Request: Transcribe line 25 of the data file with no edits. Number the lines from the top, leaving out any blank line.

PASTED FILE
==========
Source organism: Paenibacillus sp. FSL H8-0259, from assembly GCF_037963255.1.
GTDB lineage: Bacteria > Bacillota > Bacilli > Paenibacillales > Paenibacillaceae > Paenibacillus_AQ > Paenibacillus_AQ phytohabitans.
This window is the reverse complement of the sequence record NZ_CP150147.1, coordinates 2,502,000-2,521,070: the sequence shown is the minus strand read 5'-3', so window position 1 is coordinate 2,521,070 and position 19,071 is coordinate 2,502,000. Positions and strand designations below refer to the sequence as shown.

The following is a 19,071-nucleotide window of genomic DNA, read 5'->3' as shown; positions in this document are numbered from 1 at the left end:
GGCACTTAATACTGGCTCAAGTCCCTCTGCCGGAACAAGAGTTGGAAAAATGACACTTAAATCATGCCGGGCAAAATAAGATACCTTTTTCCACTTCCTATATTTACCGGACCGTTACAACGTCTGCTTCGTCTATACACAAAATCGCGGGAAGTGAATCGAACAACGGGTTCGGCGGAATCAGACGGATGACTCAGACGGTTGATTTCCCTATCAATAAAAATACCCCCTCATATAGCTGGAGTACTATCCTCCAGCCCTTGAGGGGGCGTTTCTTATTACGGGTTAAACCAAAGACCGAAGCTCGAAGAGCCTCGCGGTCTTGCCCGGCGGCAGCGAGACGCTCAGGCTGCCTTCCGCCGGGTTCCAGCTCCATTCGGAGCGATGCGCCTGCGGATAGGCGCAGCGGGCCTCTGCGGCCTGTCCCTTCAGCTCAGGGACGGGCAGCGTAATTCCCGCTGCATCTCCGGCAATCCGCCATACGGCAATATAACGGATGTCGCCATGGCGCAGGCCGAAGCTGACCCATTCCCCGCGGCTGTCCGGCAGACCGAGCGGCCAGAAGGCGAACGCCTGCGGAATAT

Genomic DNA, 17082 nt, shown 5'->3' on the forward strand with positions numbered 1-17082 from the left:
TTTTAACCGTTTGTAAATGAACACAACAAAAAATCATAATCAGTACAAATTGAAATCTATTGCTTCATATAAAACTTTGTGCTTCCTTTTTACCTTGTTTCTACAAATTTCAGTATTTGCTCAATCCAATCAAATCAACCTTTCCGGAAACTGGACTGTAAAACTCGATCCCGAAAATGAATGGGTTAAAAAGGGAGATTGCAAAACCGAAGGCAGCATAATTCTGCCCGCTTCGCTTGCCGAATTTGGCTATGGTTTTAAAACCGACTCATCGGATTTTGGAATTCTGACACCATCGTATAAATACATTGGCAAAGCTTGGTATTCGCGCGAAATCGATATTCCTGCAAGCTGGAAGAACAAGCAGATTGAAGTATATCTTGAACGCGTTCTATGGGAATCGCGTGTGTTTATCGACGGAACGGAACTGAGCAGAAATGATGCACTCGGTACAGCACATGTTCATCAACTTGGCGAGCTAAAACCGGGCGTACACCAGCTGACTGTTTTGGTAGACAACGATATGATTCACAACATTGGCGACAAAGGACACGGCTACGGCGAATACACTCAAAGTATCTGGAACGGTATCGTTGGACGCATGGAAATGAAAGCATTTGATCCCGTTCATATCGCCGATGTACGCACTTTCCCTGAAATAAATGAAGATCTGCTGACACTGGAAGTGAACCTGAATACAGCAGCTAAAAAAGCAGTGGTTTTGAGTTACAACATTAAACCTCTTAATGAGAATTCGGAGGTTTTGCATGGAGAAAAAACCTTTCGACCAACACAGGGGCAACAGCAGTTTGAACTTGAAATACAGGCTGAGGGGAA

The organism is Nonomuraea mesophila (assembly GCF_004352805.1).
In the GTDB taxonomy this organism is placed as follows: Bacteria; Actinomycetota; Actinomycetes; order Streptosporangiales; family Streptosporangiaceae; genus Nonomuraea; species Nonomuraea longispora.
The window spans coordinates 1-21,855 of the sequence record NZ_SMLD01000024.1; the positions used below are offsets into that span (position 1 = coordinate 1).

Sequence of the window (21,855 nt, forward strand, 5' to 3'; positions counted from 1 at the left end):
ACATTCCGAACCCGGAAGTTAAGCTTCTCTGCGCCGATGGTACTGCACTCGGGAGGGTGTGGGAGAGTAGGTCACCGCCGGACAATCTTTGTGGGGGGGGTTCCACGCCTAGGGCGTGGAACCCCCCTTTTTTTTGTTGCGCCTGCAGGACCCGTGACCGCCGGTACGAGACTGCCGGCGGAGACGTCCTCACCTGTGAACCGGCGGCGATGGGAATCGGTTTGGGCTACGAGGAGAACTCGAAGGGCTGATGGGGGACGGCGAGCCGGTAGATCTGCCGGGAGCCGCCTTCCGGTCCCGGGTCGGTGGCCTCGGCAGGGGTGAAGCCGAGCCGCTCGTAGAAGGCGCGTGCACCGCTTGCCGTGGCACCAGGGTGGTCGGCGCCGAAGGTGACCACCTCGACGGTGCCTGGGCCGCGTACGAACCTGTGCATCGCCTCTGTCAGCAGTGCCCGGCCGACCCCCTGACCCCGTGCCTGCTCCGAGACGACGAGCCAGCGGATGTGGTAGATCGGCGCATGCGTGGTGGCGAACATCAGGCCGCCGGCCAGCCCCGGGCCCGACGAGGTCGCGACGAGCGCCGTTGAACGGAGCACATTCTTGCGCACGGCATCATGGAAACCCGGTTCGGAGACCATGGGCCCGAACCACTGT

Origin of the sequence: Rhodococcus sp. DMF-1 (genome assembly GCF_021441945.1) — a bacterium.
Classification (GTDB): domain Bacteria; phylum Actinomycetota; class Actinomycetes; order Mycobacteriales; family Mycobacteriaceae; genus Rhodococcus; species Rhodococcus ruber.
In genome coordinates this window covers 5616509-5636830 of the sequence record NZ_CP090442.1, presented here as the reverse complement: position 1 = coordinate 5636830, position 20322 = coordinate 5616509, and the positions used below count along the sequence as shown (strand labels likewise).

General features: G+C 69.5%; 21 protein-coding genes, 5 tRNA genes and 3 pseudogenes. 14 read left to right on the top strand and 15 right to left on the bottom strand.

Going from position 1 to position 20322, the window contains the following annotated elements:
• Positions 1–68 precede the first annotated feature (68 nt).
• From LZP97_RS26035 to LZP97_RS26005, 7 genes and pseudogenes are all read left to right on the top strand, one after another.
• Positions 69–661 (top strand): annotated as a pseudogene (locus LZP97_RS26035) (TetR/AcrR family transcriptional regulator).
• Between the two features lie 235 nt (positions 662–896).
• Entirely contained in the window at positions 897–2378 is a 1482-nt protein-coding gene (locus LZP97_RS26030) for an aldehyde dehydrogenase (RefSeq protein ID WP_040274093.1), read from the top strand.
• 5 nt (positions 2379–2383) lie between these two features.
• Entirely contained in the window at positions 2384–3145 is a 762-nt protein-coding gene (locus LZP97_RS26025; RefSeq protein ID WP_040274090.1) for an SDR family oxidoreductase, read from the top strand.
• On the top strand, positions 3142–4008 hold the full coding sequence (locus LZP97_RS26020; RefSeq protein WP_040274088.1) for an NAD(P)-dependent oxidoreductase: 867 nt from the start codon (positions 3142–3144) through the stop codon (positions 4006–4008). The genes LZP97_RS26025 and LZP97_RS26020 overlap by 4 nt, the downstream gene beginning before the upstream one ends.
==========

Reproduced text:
• On the top strand, positions 3142–4008 hold the full coding sequence (locus LZP97_RS26020; RefSeq protein WP_040274088.1) for an NAD(P)-dependent oxidoreductase: 867 nt from the start codon (positions 3142–3144) through the stop codon (positions 4006–4008). The genes LZP97_RS26025 and LZP97_RS26020 overlap by 4 nt, the downstream gene beginning before the upstream one ends.